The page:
Broadsides a sideshow as support act fails to sparkle

Ryan Sidebottom was in a frightful lather at Trent Bridge yesterday. When Gareth Hopkins, New Zealand's diminutive wicketkeeper, turned the ball late and neatly off his legs and took a single to fine leg, Sidebottom looked at him as if he had said something unforgivably rude about the England bowler's mother.

He was not impressed by Jamie How either. The New Zealand opener has scored modestly but consistently throughout the series, sometimes, admit-tedly, off the edge of his bat. Having directed a number of surly looks in How's direction, Sidebottom found another edge and the ball flew directly into the cupped hands of Alastair Cook at third slip. Sidebottom then behaved as though it was his duty to inform poor How that his presence was no longer required with what looked from the boundary edge like a stream of vitriol.

Sidebottom, normally a decent, good-natured fellow, was hard to interpret yesterday. When he took his first wicket – it was New Zealand's seventh – he celebrated like a man who had just won a big lottery prize. Everyone else in the ground was feeling sorry for Jimmy Anderson, whose hopes of taking all 10 wickets had been shattered.

Stuart Broad was not a trouble-free zone either. He has had a remarkable series batting atNo 8, but he is a bowling all-rounder and he had taken only five wickets in five innings at the start of New Zealand's second innings, and two of those were tail-enders in the first innings. A disappointing haul for a player of such promise.

Broad took Aaron Redmond's wicket after the openers had put on 33, of which Redmond, a pathetic figure in an insecure batting order, had contributed two runs. Not much for Broad to boast about there. Shortly after, however, he was convinced he had the significant wicket of Brendon McCullum, caught by the keeper, Tim Ambrose.

Broad went down the wicket to embrace the slip fielders and turned, looking stunned, when umpire Darrell Hair failed to raise his finger. Broad was sufficiently disenchanted by the decision to persuade Hair to walk towards him and deliver what looked like a sharp rebuke as he handed Broad his cap. The bowler looked both confused and disconsolate, though he did manage a smile a few overs later when Ross Taylor – no less important than McCullum – played across a straight delivery and was lbw.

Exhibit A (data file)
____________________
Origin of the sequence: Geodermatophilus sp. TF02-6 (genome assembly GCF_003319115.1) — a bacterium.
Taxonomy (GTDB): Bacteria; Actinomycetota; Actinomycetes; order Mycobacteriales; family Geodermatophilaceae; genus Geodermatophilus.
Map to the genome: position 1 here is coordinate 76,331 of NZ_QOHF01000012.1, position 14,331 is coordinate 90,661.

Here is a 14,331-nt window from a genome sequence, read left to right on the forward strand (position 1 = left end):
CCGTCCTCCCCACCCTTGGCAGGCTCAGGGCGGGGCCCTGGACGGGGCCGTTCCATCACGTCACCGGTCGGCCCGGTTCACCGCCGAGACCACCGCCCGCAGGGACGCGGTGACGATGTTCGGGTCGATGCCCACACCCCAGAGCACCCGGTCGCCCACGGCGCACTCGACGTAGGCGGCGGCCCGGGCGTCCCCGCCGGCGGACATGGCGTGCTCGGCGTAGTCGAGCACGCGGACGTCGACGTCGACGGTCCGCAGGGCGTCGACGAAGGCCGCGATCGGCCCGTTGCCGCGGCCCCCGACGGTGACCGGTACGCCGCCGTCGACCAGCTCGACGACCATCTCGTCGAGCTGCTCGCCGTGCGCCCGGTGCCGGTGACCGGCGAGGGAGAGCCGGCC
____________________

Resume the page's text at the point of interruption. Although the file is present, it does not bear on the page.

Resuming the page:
These incidents were part of an exciting day's play. Two hours spent huddling under umbrellas and, when the rain ceased and the light improved, waiting for the umpires to allow play to start, were spent productively speculating about the chances of Anderson taking all 10 wickets or at least equalling Devon Malcolm's record nine-wicket haul for England against South Africa at The Oval in 1994.

Anderson bowled the second over of the day and the boom-erang outswing was intact from the day before. In his second over, an edge fell just short of Paul Collingwood at second slip. Trouble was that his direction was less accurate than it had been when he took the first six wickets to fall.

Runs were coming in extras rather than off the bat. Anderson bowled 6.3 overs for only one run, though he finally got the wicket of Hopkins, which left him with figures of 7 for 43 off 21.3 overs. It was a fine performance, though the speculators were disappointed.

The story of this Test ought to be drummed home to Mr I S Bindra, the Indian administrator who is to become chief advisor to the ICC. He worries that Test cricket is not exciting enough. The point is that in England players manufacture their own excitement, and sell-out crowds like yesterday's in Nottingham generate theirs.

Beer is one ingredient – fancy dress is another. Trent Bridge does not rival Edgbaston for the variety and ingenuity of the dressing up, but yesterday there were doctors and nurses, crusaders, beekeepers and a cow, complete with a plastic udder. This contributes to the excitement of an English series, though Mr Bindra might well wonder how it could be exported to nations where a bizarre sense of humour is less pronounced.